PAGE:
Open the app and you’ll see a live view from the camera along with a series of thumbnail images in reverse chronological order. Icons next to the clips will indicate what triggered the camera to send the alert, and the thumbnails themselves are cropped to focus on the source of the motion.
Tap any of these thumbnails and the full video clip will play, replacing the live view in the app’s larger window. In full-screen mode on an iOS device, you can pinch the display to zoom into and out of areas of interest, but you’ll have to use onscreen +/- icons to do this with an Android device. The web app doesn’t have any zoom capabilities.
Netatmo’s algorithm is pretty good at distinguishing between people, cars, and animals, including small dogs. I set it up in my kitchen for a dry run and it even flagged a truck that appeared on my TV screen. It was never triggered by things like insects (a problem that dogged Logitech’s otherwise excellent Alert series of security cameras, which are no longer manufactured). But there have been a few occasions at night where it mistook a wind chime hanging from my house’s eave for a person. The Presence doesn’t attempt to identify people’s faces, which is wise; that’s a feature Netatmo’s indoor sibling promises, but largely fails to deliver on.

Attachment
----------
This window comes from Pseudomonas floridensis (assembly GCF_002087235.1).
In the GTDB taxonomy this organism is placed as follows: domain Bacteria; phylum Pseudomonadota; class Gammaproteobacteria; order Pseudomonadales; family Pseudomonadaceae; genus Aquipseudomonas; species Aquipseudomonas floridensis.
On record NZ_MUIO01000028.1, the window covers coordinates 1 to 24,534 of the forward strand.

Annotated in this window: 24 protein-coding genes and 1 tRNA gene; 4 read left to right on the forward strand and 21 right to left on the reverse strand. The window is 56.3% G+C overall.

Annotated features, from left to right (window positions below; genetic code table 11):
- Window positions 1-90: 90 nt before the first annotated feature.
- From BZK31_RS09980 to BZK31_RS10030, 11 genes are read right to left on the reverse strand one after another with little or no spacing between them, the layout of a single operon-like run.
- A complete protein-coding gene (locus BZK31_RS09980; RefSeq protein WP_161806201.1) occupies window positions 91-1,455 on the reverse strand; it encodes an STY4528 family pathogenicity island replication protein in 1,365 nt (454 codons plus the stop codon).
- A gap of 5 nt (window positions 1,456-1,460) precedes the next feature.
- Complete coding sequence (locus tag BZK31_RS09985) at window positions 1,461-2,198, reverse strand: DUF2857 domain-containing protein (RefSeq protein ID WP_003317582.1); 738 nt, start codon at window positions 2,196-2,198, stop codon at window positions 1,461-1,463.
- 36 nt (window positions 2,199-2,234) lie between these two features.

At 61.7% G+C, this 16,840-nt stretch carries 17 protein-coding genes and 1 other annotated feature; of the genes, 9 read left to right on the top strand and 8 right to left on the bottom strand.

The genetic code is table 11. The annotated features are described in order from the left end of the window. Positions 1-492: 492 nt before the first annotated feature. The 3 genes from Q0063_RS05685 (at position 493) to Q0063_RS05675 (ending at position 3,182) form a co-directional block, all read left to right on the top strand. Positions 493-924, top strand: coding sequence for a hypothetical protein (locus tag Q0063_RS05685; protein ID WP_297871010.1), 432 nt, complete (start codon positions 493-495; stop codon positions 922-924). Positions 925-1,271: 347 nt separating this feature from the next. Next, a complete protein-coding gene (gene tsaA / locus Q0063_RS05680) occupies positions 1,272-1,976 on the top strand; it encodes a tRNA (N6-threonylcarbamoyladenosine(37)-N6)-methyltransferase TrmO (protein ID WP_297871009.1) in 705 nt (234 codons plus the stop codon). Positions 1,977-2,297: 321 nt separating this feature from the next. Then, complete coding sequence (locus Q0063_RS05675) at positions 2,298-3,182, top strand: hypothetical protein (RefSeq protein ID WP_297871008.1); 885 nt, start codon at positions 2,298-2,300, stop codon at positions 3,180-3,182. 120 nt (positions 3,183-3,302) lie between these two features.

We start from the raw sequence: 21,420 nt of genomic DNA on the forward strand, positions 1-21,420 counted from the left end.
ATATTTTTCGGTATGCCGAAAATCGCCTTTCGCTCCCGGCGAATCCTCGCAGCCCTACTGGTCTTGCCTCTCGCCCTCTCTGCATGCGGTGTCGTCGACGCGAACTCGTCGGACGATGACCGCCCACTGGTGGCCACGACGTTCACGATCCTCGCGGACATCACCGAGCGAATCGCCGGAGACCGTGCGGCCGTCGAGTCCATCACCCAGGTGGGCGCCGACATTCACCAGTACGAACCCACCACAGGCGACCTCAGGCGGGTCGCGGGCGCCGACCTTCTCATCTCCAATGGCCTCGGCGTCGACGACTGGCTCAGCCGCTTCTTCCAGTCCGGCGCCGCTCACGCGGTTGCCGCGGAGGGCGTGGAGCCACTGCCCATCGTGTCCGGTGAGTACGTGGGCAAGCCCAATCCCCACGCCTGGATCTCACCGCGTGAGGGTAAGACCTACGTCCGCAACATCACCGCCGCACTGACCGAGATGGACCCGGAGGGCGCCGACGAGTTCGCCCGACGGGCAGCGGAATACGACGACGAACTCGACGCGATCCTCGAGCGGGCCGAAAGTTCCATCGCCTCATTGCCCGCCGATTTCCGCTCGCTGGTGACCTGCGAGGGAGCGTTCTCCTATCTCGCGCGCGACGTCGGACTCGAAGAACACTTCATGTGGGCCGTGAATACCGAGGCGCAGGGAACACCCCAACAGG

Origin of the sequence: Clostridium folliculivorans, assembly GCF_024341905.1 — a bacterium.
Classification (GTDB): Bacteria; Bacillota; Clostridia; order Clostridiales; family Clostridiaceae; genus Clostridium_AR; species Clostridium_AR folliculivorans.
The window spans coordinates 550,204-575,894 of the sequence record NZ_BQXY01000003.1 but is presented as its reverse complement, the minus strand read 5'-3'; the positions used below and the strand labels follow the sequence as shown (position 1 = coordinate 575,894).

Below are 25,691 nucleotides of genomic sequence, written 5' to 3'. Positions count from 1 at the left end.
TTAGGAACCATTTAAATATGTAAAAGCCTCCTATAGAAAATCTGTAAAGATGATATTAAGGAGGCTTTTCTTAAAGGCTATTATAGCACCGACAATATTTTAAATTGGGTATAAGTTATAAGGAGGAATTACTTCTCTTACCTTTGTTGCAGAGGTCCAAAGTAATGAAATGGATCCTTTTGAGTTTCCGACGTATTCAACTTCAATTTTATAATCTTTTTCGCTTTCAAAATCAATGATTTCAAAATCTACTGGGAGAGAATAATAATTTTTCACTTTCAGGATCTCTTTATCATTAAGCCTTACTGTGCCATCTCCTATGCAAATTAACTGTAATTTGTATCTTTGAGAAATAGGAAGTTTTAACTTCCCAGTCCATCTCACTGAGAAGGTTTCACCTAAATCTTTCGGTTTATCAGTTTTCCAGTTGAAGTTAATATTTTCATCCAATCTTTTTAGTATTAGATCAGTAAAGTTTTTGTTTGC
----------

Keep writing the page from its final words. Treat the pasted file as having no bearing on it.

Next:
Unlike many home security cameras, Netatmo doesn’t store your video in the cloud. The good news is that they don’t need to charge you a subscription fee for that service. When you stream recorded video from the camera, it comes from a 16GB microSD card (user upgradeable to 32GB) inside the camera itself. Live video is likewise streamed directly to your smartphone. Videos is encrypted in both scenarios as its passes from the camera to your 2.4GHz Wi-Fi network (a possible bone of contention if the 2.4GHz frequency band where you live is extremely crowded) and then over the Internet to your smartphone (or computer, if you’re using Netatmo’s web app).
Netatmo’s web app looks very similar to the mobile app, but with the timeline on the right to take advantage of a computer display’s wider aspect ratio.
The microSD card is well hidden and not casually accessible, but there’s an inherent risk with relying solely on local storage for forensic evidence. When the card fills up, the oldest videos are automatically deleted to make room. If you miss downloading an important clip, it will be lost forever. And any burglars who are aware of this limitation could rip the camera off the wall and take it—and the evidence of their presence—with them. Presence buyers would therefore be wise to take advantage of one or both of its video-backup features: You can configure the camera to automatically back up its videos to your Dropbox account, or you can configure it to back up to an ftp server—on a NAS box under your control, for example—preferably at an offsite location.
Sign up for CIO Asia eNewsletters.